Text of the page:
Then again, there seems to be some times where the CAF's response has been "it's not a big deal" and the public said "yes, actually it is a big deal". Cue senior leaders apologizing for not getting it. So maybe we do need to be babysat by the public.

Everybody needs accountability or bad shit happens, the CAF apparently hasn't had enough lately.
 

daftandbarmy

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Everybody needs accountability or bad shit happens, the CAF apparently hasn't had enough lately.

In contrast, I just saw this in the news. Suncor seems to be flexing their accountability muscles these days:


Suncor says president and CEO Mark Little has stepped down​


Suncor Energy Inc. chief executive Mark Little has stepped down as president and chief executive officer and resigned from its board of directors just one day after the company announced its oilsands operations have suffered another workplace fatality.

Little’s departure is effective immediately, the Calgary-based energy company said in a release Friday.

“Suncor is committed to achieving safety and operational excellence across our business, and we must acknowledge where we have fallen short and recognize the critical need for change,” said board chair Michael Wilson.

On Thursday, Suncor announced that a contractor had been killed at its Base Mine north of Fort McMurray, Alta., the latest in a string of workplace deaths and safety incidents that have plagued the energy giant. Since 2014, there have been at least 12 deaths at Suncor sites, more than all of its oilsands rivals combined.


 

Humphrey Bogart

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In contrast, I just saw this in the news. Suncor seems to be flexing their accountability muscles these days:


Suncor says president and CEO Mark Little has stepped down​


Suncor Energy Inc. chief executive Mark Little has stepped down as president and chief executive officer and resigned from its board of directors just one day after the company announced its oilsands operations have suffered another workplace fatality.

Little’s departure is effective immediately, the Calgary-based energy company said in a release Friday.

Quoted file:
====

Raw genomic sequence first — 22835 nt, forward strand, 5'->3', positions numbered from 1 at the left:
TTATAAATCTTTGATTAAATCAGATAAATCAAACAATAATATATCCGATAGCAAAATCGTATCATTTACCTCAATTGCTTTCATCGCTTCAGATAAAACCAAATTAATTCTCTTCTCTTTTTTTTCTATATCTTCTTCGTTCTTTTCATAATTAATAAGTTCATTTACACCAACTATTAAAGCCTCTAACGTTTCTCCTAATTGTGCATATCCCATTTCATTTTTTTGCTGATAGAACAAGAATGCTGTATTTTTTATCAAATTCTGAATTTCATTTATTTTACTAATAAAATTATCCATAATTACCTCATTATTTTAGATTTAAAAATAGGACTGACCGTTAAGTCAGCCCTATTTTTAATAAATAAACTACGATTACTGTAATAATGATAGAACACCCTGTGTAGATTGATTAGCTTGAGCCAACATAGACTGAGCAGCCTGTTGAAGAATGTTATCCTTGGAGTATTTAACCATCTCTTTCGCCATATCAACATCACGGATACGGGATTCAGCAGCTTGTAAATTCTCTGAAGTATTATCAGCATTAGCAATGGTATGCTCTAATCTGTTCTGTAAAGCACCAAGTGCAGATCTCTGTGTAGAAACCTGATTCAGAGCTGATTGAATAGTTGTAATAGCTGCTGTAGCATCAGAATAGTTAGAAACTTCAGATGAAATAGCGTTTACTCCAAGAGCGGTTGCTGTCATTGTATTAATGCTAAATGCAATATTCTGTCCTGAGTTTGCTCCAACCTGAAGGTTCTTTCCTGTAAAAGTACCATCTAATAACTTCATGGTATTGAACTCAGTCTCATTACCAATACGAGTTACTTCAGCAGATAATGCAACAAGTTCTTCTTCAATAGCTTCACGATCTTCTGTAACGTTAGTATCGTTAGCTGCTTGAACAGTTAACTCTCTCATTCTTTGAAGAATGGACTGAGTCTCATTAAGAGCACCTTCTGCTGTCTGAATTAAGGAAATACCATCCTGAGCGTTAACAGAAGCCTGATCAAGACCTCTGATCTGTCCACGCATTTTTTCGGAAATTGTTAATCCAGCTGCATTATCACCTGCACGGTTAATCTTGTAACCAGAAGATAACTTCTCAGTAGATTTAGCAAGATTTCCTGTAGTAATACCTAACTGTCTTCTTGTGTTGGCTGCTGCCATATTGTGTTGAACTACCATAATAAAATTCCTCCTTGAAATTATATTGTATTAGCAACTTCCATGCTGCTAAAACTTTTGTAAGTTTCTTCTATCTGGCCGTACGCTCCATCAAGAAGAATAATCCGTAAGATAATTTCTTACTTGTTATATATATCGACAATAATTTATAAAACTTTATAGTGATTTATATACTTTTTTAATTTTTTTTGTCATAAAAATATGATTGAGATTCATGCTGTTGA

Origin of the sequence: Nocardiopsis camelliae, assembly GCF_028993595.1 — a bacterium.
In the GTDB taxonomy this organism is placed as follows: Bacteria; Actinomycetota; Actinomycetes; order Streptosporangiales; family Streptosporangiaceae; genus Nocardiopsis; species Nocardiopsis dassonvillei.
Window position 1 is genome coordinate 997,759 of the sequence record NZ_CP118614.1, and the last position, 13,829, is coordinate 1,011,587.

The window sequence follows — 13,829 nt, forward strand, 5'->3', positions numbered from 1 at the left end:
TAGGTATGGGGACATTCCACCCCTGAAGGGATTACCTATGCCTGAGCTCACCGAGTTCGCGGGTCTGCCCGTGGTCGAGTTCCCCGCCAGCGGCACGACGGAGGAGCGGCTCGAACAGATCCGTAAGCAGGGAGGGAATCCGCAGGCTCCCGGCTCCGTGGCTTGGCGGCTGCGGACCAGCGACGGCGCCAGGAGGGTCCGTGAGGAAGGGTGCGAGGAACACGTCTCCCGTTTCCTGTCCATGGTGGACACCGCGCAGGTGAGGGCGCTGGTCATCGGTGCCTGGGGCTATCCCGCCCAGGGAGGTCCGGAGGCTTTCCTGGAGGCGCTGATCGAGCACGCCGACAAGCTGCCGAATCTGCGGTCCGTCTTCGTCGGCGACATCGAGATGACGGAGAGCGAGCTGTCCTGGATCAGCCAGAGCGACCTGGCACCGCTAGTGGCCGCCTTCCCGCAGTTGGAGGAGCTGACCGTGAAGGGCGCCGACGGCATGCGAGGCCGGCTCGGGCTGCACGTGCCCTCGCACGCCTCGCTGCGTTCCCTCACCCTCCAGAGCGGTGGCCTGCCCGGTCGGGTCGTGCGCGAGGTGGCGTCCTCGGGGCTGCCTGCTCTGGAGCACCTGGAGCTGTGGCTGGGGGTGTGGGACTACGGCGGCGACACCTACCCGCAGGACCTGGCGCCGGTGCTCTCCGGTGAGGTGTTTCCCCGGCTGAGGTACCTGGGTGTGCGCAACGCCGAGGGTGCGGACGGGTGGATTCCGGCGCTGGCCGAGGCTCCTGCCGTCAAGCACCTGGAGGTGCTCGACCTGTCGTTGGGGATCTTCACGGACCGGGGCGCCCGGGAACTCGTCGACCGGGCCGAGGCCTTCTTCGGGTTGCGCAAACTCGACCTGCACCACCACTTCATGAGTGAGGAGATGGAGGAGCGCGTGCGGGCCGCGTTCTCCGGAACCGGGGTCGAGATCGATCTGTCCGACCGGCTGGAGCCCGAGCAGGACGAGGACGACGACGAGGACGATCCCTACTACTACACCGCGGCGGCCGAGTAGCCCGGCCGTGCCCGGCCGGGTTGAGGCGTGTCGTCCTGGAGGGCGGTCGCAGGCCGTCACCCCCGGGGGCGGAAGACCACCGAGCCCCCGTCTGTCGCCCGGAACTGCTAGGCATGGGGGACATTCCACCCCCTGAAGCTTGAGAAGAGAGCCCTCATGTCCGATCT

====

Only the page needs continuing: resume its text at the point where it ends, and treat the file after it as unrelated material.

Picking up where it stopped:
“Suncor is committed to achieving safety and operational excellence across our business, and we must acknowledge where we have fallen short and recognize the critical need for change,” said board chair Michael Wilson.

On Thursday, Suncor announced that a contractor had been killed at its Base Mine north of Fort McMurray, Alta., the latest in a string of workplace deaths and safety incidents that have plagued the energy giant. Since 2014, there have been at least 12 deaths at Suncor sites, more than all of its oilsands rivals combined.


Suncor has really crapped the bed the past couple of years. They should be making money hand over fist at the moment but have underperformed in a number of ways given their position and advantages they have over their competitors.

Cdn Natural Resources has performed far better and given better value for their shareholders over the past few years.
 

Dana381

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In contrast, I just saw this in the news. Suncor seems to be flexing their accountability muscles these days:


Suncor says president and CEO Mark Little has stepped down​


Suncor Energy Inc. chief executive Mark Little has stepped down as president and chief executive officer and resigned from its board of directors just one day after the company announced its oilsands operations have suffered another workplace fatality.

Little’s departure is effective immediately, the Calgary-based energy company said in a release Friday.

“Suncor is committed to achieving safety and operational excellence across our business, and we must acknowledge where we have fallen short and recognize the critical need for change,” said board chair Michael Wilson.

On Thursday, Suncor announced that a contractor had been killed at its Base Mine north of Fort McMurray, Alta., the latest in a string of workplace deaths and safety incidents that have plagued the energy giant. Since 2014, there have been at least 12 deaths at Suncor sites, more than all of its oilsands rivals combined.



12 Deaths since 2014 is unthinkable, I'm glad someone is being held accountable. As much as I would like to see someone charged with negligent homicide these problems usually happen when the company wide safety culture erodes. This erosion is usually the result of many bad decisions by many different people over a long period of time. When safety culture gets corrupted and lazy it usually takes a big shakeup to correct things. Hopefully this shakeup works and they turn around their safety practices.